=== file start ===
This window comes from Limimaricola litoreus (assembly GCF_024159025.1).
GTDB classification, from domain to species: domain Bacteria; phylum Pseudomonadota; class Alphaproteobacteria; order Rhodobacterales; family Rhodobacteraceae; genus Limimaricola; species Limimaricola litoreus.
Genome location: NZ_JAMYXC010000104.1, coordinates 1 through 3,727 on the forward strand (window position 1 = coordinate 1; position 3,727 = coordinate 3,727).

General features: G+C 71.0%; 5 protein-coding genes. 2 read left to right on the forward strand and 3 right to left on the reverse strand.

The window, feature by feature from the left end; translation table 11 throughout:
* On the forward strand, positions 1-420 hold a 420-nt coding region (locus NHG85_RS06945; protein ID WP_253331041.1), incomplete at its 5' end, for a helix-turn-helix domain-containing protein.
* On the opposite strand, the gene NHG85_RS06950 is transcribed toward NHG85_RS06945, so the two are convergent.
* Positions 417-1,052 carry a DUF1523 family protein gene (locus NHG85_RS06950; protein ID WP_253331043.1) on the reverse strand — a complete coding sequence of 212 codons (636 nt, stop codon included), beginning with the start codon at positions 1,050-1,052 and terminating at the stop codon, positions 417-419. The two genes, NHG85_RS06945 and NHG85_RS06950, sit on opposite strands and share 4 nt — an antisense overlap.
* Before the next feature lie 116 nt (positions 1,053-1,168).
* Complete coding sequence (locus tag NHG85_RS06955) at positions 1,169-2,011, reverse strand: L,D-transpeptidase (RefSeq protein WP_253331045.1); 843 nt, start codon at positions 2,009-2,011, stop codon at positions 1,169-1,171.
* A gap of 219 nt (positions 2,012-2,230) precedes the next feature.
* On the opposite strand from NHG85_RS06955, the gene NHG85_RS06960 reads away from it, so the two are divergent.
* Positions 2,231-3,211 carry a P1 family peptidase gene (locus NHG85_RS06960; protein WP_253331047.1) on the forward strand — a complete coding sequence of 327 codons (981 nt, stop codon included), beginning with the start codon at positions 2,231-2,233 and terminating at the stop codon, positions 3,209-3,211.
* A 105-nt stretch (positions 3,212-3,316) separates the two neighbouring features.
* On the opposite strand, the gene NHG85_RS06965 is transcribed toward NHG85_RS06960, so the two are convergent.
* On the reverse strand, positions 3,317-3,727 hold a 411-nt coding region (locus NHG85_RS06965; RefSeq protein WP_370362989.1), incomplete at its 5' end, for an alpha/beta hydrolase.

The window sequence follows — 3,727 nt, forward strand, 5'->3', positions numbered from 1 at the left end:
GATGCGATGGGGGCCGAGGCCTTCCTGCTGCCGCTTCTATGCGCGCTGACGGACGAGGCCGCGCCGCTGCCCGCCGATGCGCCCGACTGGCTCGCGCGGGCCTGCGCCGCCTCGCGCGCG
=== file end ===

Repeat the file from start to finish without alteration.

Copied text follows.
This window comes from Limimaricola litoreus (assembly GCF_024159025.1).
GTDB classification, from domain to species: domain Bacteria; phylum Pseudomonadota; class Alphaproteobacteria; order Rhodobacterales; family Rhodobacteraceae; genus Limimaricola; species Limimaricola litoreus.
Genome location: NZ_JAMYXC010000104.1, coordinates 1 through 3,727 on the forward strand (window position 1 = coordinate 1; position 3,727 = coordinate 3,727).

General features: G+C 71.0%; 5 protein-coding genes. 2 read left to right on the forward strand and 3 right to left on the reverse strand.

The window, feature by feature from the left end; translation table 11 throughout:
* On the forward strand, positions 1-420 hold a 420-nt coding region (locus NHG85_RS06945; protein ID WP_253331041.1), incomplete at its 5' end, for a helix-turn-helix domain-containing protein.
* On the opposite strand, the gene NHG85_RS06950 is transcribed toward NHG85_RS06945, so the two are convergent.
* Positions 417-1,052 carry a DUF1523 family protein gene (locus NHG85_RS06950; protein ID WP_253331043.1) on the reverse strand — a complete coding sequence of 212 codons (636 nt, stop codon included), beginning with the start codon at positions 1,050-1,052 and terminating at the stop codon, positions 417-419. The two genes, NHG85_RS06945 and NHG85_RS06950, sit on opposite strands and share 4 nt — an antisense overlap.
* Before the next feature lie 116 nt (positions 1,053-1,168).
* Complete coding sequence (locus tag NHG85_RS06955) at positions 1,169-2,011, reverse strand: L,D-transpeptidase (RefSeq protein WP_253331045.1); 843 nt, start codon at positions 2,009-2,011, stop codon at positions 1,169-1,171.
* A gap of 219 nt (positions 2,012-2,230) precedes the next feature.
* On the opposite strand from NHG85_RS06955, the gene NHG85_RS06960 reads away from it, so the two are divergent.
* Positions 2,231-3,211 carry a P1 family peptidase gene (locus NHG85_RS06960; protein WP_253331047.1) on the forward strand — a complete coding sequence of 327 codons (981 nt, stop codon included), beginning with the start codon at positions 2,231-2,233 and terminating at the stop codon, positions 3,209-3,211.
* A 105-nt stretch (positions 3,212-3,316) separates the two neighbouring features.
* On the opposite strand, the gene NHG85_RS06965 is transcribed toward NHG85_RS06960, so the two are convergent.
* On the reverse strand, positions 3,317-3,727 hold a 411-nt coding region (locus NHG85_RS06965; RefSeq protein WP_370362989.1), incomplete at its 5' end, for an alpha/beta hydrolase.

The window sequence follows — 3,727 nt, forward strand, 5'->3', positions numbered from 1 at the left end:
GATGCGATGGGGGCCGAGGCCTTCCTGCTGCCGCTTCTATGCGCGCTGACGGACGAGGCCGCGCCGCTGCCCGCCGATGCGCCCGACTGGCTCGCGCGGGCCTGCGCCGCCTCGCGCGCG